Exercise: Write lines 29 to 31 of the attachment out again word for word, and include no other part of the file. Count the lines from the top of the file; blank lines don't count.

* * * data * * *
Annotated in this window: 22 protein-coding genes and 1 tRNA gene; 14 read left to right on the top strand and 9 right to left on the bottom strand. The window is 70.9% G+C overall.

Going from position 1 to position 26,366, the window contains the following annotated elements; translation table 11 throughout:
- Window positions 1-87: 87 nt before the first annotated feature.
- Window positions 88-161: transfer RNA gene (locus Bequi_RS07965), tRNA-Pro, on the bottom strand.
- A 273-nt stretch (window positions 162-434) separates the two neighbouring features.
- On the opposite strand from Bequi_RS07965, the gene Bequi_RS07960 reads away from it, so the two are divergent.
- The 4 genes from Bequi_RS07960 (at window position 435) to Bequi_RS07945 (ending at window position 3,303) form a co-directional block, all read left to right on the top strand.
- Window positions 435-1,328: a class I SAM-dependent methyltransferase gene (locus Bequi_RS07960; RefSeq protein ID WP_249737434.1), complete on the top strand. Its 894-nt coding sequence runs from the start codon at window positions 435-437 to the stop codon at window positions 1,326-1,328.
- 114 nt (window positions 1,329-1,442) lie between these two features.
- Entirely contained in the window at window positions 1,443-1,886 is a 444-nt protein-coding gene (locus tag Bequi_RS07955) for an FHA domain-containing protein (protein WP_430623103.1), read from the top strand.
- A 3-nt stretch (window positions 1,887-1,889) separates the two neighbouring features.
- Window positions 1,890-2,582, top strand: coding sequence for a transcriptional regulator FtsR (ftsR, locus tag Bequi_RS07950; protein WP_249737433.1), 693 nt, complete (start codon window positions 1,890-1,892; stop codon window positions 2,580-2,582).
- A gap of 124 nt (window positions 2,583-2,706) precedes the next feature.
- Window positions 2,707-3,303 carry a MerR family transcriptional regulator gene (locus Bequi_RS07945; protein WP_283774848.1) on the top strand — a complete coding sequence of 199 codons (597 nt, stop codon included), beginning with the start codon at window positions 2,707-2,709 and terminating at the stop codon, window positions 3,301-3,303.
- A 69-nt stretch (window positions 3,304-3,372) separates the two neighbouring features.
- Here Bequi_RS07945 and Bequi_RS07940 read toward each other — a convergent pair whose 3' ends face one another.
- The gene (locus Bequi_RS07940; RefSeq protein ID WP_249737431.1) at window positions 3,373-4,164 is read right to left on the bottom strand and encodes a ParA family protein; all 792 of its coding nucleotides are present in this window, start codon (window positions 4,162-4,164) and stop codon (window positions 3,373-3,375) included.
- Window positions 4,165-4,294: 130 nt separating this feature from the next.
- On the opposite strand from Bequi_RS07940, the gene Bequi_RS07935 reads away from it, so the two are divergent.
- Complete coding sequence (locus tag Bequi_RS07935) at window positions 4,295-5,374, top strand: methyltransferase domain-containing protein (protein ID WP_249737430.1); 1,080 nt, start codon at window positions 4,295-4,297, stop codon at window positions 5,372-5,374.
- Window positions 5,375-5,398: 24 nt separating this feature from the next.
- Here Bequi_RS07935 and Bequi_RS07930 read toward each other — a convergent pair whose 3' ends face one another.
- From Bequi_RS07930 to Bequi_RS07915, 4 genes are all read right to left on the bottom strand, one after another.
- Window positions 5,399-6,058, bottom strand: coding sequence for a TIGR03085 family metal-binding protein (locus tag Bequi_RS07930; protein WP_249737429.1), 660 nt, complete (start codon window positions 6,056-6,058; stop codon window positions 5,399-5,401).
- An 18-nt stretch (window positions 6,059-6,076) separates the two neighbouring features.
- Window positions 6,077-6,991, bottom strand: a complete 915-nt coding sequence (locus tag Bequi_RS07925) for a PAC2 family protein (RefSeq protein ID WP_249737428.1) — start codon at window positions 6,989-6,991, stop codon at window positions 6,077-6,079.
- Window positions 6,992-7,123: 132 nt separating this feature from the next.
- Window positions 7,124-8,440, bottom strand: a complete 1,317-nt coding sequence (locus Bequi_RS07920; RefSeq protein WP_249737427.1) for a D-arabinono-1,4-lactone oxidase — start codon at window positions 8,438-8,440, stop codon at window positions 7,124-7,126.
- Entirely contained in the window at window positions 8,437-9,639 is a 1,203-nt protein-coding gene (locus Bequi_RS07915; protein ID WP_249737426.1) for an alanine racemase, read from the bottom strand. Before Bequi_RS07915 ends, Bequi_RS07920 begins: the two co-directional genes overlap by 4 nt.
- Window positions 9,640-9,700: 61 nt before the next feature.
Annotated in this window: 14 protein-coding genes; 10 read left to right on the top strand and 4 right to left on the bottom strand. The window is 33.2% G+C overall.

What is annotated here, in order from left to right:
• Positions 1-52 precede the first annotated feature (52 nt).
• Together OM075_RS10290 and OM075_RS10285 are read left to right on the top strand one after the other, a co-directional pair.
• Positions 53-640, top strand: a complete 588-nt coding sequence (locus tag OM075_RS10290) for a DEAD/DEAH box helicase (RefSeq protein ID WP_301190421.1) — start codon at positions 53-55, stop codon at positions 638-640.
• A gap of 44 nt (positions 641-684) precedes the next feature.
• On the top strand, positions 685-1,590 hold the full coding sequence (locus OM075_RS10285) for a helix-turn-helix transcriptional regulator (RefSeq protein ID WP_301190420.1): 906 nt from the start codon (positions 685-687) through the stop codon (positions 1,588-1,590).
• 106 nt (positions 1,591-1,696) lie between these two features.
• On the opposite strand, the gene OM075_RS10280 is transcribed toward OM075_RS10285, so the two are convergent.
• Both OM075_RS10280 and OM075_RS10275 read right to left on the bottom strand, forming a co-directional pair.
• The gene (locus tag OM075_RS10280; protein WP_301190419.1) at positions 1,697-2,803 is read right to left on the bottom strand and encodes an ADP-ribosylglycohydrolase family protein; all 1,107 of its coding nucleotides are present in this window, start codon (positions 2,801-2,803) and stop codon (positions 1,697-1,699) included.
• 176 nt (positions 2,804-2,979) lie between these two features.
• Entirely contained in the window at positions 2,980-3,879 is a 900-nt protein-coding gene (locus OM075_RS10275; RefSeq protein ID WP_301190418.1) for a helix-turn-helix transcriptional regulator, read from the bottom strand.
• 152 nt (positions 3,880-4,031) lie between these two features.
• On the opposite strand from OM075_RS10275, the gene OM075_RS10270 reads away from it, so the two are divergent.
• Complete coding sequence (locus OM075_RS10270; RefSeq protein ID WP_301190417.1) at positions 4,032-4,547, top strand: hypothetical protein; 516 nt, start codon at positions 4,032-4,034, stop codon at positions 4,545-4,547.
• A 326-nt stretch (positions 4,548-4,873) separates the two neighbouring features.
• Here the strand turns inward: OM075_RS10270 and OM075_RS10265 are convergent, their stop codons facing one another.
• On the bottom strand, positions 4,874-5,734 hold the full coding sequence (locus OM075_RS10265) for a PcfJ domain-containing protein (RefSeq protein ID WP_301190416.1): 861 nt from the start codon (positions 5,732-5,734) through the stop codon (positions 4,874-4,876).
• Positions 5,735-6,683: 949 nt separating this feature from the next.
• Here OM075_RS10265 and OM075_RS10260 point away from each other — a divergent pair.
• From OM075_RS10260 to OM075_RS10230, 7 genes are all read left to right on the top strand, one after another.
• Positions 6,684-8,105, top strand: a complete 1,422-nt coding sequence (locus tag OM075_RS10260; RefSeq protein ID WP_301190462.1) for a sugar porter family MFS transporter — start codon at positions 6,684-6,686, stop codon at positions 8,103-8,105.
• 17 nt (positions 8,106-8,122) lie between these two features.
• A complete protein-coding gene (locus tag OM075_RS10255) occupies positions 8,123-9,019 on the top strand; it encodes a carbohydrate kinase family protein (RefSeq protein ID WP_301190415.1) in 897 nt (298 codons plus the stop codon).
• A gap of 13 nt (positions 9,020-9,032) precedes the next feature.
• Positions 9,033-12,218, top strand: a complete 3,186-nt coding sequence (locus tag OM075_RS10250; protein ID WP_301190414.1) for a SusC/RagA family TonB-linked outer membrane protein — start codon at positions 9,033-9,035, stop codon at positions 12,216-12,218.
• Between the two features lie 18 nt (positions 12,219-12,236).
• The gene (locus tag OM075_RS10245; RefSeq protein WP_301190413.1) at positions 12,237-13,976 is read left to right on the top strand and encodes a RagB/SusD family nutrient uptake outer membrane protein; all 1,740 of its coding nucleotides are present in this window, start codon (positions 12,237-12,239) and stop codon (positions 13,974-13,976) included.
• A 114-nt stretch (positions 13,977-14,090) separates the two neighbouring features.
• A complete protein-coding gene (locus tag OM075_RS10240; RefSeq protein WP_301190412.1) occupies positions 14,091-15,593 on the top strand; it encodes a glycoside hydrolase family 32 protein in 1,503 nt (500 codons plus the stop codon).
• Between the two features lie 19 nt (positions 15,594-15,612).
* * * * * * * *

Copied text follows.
- Entirely contained in the window at window positions 8,437-9,639 is a 1,203-nt protein-coding gene (locus Bequi_RS07915; protein ID WP_249737426.1) for an alanine racemase, read from the bottom strand. Before Bequi_RS07915 ends, Bequi_RS07920 begins: the two co-directional genes overlap by 4 nt.
- Window positions 9,640-9,700: 61 nt before the next feature.
Annotated in this window: 14 protein-coding genes; 10 read left to right on the top strand and 4 right to left on the bottom strand. The window is 33.2% G+C overall.